Again, these are not my words, but they are certainly my thoughts.
A Public Service Announcement
Or something like that...
Or something like that...
The other day I found myself having a really horrible dark thought that went something along the lines of, "Wouldn't it be great if [insert someone famous] had a stillborn baby?"
NOT that it would be great if a baby died. Obviously it's the saddest story in the world. I wouldn't wish it on anyone, famous or otherwise.
It's just that I think more people should be talking about it. It shouldn't be a secret.
It's not that stillbirth should get publicized as something that happens frequently. It's rare and it shouldn't cause undue anxiety. But it's hard to figure out how to present statistics and percentages in the most accurate way possible.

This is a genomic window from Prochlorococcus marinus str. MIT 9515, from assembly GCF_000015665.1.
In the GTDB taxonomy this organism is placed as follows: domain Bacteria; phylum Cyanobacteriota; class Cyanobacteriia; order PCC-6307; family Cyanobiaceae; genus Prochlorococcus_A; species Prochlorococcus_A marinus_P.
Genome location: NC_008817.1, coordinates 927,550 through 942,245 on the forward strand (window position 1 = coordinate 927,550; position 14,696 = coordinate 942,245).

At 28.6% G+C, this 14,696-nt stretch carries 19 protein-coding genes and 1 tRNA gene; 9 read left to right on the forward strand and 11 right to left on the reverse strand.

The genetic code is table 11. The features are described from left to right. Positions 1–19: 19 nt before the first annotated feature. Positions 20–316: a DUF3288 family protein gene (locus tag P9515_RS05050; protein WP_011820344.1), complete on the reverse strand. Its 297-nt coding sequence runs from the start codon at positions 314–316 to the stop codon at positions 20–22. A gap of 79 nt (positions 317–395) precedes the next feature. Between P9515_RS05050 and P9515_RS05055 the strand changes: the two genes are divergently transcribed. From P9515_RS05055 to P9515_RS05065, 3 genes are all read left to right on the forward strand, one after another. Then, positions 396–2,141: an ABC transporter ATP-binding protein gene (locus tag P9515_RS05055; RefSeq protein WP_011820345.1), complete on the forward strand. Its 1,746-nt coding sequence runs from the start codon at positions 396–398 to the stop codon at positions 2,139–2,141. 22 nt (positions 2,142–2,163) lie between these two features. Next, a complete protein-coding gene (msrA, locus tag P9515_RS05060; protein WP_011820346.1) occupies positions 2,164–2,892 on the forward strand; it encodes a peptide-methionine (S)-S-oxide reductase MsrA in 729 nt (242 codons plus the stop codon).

The fact is that stillbirths happen in less than 1% of pregnancies. But it's also true that a shitload of people get pregnant everyday. (Do you like my accurate number reporting? 1% of a shitload.)
It's different from, say, a rare type of cancer that only 5% of breast cancer victims end up developing. When you think of the relatively small portion of the population that gets breast cancer to begin with, then that 5% ends up being a really small number.
Compare that to 1% of all women who ever get pregnant in the world at any given time.
As many people have noted, membership to this club is much less exclusive than you might expect.
1% - those are slim odds. In all likelihood, an otherwise healthy woman with a low-risk pregnancy will not experience the death of that baby.
In all likelihood, it wouldn't have happened to me. Three months before Eliza died, we grieved with our friends whose baby boy twin died just before his sister made her own dramatically premature appearance in the world. I thought since it happened to someone we knew, the odds of probability would keep us safe. Once I was 32 weeks along, I breathed a sigh of relief. Viability was good, even if we had a premie. We were practically home free.